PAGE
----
- Rape: Among jail inmates, 42.2 percent of those convicted of rape reported having been under the influence of alcohol or a combination of alcohol and other drugs at the time of the offense.3
- Property crime: In 1990, of those who were voluntarily tested, more than 60 percent of men and 50 percent of women arrested for property crimes (burglary, larceny, robbery) tested positive for illicit drug use.4
- Child abuse: In 1987, 64 percent of all reported child abuse and neglect cases in New York City alone were associated with parental AOD abuse.5
Further, the economic cost of AOD– related crime is mind-boggling: $61.8 billion annually.6 Of course, no monetary value can be put on the human lives lost and the suffering associated with AOD-related problems.
The safe drug?
Poor health choices and use of illicit drugs extract an enormous price in terms of life, longevity, and social consequences. No one will disagree with that. But what about simple, over the counter, drugs? Even the humble aspirin taken for a headache or flu can impact body functions in the long run, causing heartburn, gastrointestinal upset, stomach ulcers, and bleeding. Just because drugs are dispensed without a prescription does not mean they are safe. A physician needs to be consulted even in their use.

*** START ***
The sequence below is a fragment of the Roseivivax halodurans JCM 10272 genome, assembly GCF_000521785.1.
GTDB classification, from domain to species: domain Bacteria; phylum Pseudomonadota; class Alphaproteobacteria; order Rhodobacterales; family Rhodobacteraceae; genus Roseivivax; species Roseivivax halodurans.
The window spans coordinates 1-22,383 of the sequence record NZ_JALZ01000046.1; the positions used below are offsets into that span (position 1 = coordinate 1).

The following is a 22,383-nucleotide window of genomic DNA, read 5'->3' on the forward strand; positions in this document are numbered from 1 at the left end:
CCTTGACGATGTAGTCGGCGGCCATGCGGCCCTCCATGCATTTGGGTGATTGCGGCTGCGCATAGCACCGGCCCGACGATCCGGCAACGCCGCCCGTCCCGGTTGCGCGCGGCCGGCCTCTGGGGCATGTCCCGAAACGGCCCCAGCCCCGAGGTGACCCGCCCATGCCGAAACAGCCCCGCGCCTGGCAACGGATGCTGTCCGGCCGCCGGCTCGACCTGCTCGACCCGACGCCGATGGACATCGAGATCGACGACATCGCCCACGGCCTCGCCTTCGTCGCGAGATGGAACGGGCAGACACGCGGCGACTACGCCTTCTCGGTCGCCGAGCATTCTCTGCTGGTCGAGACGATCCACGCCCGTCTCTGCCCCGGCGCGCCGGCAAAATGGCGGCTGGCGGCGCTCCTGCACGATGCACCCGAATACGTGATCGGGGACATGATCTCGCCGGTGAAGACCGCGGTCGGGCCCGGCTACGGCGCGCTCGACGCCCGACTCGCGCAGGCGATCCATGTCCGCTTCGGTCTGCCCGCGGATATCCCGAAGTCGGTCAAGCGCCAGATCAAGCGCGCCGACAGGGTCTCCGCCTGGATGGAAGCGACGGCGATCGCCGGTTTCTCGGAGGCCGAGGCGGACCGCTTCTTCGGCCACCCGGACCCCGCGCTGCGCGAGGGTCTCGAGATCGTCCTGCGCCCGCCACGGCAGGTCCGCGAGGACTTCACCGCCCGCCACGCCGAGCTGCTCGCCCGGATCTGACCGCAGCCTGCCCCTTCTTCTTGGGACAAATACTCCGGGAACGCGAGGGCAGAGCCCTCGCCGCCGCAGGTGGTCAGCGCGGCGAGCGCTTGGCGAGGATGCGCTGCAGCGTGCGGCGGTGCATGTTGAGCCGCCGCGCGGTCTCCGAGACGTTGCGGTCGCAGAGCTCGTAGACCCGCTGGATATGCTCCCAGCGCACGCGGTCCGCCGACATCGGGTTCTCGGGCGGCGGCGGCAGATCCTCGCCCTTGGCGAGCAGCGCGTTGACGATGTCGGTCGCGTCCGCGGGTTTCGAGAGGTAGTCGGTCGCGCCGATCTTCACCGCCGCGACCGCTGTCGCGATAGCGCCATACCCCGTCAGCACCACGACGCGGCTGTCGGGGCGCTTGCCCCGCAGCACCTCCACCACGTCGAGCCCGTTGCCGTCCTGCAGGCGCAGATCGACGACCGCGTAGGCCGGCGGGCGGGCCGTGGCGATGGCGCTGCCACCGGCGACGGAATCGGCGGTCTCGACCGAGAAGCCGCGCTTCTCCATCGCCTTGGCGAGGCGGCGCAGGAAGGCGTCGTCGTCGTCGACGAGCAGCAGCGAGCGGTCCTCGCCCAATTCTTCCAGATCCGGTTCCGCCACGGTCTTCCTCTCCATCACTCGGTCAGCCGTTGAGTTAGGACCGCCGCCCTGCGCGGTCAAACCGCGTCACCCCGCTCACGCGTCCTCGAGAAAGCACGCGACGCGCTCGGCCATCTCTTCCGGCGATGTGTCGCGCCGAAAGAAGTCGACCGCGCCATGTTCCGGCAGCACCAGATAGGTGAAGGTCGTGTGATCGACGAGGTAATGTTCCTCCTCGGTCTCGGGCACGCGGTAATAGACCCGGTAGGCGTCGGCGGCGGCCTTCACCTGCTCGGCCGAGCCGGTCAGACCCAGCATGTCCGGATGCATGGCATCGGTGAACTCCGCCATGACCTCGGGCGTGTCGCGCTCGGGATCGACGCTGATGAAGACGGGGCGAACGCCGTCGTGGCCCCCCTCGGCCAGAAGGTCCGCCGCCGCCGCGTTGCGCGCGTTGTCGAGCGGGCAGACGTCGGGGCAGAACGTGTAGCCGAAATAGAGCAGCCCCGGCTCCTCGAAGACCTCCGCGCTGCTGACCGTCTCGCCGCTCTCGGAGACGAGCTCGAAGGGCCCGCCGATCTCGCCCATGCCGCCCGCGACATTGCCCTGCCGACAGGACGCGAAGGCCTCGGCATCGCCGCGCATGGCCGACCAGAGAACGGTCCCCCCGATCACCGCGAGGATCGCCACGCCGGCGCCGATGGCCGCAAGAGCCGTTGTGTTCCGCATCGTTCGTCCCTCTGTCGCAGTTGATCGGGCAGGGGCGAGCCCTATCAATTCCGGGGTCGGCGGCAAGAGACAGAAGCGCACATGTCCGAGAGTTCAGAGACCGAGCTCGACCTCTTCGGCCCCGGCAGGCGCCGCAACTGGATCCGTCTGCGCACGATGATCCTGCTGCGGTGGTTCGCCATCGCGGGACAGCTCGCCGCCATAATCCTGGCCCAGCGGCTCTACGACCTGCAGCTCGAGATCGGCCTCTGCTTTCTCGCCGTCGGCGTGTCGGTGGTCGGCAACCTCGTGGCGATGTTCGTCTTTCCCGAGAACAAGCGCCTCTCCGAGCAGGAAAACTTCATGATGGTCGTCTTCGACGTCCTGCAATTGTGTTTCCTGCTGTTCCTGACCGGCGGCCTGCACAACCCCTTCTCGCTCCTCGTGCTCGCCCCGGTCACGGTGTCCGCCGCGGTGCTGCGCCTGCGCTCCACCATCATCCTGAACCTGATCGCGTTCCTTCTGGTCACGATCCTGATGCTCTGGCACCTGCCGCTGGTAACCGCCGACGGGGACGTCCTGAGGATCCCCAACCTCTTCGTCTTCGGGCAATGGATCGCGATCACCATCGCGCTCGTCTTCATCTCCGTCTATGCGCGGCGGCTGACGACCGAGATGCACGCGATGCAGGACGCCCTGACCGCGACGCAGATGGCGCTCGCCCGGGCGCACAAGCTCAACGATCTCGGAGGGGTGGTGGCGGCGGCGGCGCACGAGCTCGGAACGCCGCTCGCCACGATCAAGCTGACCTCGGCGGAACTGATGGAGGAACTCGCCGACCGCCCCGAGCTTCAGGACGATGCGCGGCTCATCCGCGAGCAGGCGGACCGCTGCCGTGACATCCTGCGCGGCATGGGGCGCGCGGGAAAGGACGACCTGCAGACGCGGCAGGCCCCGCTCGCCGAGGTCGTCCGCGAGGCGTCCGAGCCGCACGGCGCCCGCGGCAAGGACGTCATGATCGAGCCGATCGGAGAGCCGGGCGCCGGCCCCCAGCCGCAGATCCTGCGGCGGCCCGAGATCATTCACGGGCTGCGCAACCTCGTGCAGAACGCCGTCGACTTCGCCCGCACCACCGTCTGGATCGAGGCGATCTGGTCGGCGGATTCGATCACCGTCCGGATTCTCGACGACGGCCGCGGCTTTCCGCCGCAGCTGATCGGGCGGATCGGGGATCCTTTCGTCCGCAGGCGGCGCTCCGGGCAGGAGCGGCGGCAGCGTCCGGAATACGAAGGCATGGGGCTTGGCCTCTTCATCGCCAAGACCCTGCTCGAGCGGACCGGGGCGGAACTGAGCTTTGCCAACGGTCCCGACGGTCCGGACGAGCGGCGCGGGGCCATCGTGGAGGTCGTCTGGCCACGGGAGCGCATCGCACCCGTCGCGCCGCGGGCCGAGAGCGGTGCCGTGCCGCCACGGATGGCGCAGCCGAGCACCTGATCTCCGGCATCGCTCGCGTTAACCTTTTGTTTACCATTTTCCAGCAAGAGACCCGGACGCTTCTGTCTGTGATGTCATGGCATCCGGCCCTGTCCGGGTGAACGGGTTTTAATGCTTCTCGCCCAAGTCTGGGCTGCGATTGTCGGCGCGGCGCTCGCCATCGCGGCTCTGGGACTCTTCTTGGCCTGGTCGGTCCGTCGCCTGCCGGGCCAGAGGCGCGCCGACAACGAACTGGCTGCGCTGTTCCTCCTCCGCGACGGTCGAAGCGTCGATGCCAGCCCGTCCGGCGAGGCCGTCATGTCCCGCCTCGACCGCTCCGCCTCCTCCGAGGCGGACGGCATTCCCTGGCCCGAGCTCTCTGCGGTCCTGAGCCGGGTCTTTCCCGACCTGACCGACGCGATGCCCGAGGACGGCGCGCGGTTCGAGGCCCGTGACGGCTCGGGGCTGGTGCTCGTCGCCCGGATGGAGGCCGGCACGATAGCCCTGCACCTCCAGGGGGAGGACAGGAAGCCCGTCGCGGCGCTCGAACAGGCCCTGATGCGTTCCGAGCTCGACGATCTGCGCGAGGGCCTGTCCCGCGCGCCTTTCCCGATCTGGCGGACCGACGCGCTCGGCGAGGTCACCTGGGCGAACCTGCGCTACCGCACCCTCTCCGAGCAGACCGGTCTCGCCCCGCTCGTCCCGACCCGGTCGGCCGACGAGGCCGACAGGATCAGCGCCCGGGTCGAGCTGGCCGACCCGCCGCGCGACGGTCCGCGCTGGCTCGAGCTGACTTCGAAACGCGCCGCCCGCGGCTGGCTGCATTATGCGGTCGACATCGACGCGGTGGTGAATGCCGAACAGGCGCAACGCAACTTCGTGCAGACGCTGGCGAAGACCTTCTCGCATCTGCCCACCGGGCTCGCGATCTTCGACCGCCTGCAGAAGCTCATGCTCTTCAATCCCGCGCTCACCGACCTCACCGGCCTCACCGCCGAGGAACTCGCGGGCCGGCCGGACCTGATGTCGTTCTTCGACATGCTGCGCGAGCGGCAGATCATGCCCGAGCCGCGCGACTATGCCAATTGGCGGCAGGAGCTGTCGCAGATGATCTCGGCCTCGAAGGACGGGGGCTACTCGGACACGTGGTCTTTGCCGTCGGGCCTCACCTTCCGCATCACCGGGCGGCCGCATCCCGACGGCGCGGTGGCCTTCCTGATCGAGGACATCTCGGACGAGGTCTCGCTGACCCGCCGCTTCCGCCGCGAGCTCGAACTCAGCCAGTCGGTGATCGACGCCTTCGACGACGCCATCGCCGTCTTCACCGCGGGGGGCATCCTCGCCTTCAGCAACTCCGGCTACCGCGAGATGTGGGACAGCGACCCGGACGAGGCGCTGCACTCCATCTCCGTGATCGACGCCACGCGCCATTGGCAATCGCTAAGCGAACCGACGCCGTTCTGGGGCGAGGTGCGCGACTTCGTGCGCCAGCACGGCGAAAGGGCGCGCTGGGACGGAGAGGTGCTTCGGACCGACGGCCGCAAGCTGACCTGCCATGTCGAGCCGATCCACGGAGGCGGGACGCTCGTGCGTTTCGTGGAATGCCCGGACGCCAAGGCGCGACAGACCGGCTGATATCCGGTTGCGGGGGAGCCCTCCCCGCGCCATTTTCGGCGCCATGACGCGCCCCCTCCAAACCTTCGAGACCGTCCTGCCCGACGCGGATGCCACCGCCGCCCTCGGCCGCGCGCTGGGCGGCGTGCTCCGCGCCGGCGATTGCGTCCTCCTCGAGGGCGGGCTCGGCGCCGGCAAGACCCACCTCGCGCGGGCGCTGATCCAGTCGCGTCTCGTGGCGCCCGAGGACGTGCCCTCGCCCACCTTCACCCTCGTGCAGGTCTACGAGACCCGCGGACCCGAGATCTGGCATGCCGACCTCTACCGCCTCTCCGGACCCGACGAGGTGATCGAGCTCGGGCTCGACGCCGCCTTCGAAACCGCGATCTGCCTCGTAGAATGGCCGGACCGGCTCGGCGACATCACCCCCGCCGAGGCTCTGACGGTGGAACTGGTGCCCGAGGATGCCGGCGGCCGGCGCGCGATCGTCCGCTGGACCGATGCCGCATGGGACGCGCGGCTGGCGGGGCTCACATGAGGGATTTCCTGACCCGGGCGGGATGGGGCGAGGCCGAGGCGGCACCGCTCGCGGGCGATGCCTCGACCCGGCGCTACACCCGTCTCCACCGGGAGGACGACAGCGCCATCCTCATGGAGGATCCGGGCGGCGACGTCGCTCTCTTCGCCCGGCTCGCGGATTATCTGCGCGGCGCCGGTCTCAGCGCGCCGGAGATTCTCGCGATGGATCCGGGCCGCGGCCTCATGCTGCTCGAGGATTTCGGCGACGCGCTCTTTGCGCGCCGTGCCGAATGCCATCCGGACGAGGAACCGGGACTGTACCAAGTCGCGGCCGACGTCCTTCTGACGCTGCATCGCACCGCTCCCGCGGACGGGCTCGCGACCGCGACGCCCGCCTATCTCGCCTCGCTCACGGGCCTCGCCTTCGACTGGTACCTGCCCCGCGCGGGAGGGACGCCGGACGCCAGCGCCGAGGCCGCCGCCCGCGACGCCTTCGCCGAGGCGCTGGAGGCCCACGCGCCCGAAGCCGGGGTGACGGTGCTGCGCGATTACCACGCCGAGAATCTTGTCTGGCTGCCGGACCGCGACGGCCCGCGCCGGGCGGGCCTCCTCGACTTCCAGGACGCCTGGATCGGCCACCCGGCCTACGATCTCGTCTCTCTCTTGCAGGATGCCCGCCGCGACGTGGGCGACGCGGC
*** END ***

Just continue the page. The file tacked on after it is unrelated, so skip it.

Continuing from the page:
What about prescription drugs? New drugs are discovered and introduced almost daily, but the “perfect drug” that will do its job with absolutely no side-effects still eludes us. For example, consider the drugs prescribed to control blood pressure. They carry a range of side effects, including weakness, fatigue, drowsiness, headache, mental depression, dizziness, bloating, sweating, indigestion, unstable emotional states, high cholesterol levels, and impotence. People who require these drugs may need to try several different kinds before they find one their system can tolerate. Thus, there is no drug that is completely safe. Even life-saving antibiotics carry potential problems such as nausea, vomiting, diarrhea, allergic reactions, and fungus problem. Prescription drugs need to be closely monitored by a physician, who can weigh the pros and cons.
Making healthy choices
Intake of any harmful substance is antithetical to God’s plan for human life. Paul states simply: “Your body is the temple of the Holy Spirit.” And dare we damage or abuse God’s temple? Paul continues: “Honor God with your body” (1 Corinthians 6:20).* “So whether you eat or drink or whatever you do, do it all for the glory of God” (1 Corinthians 10:31).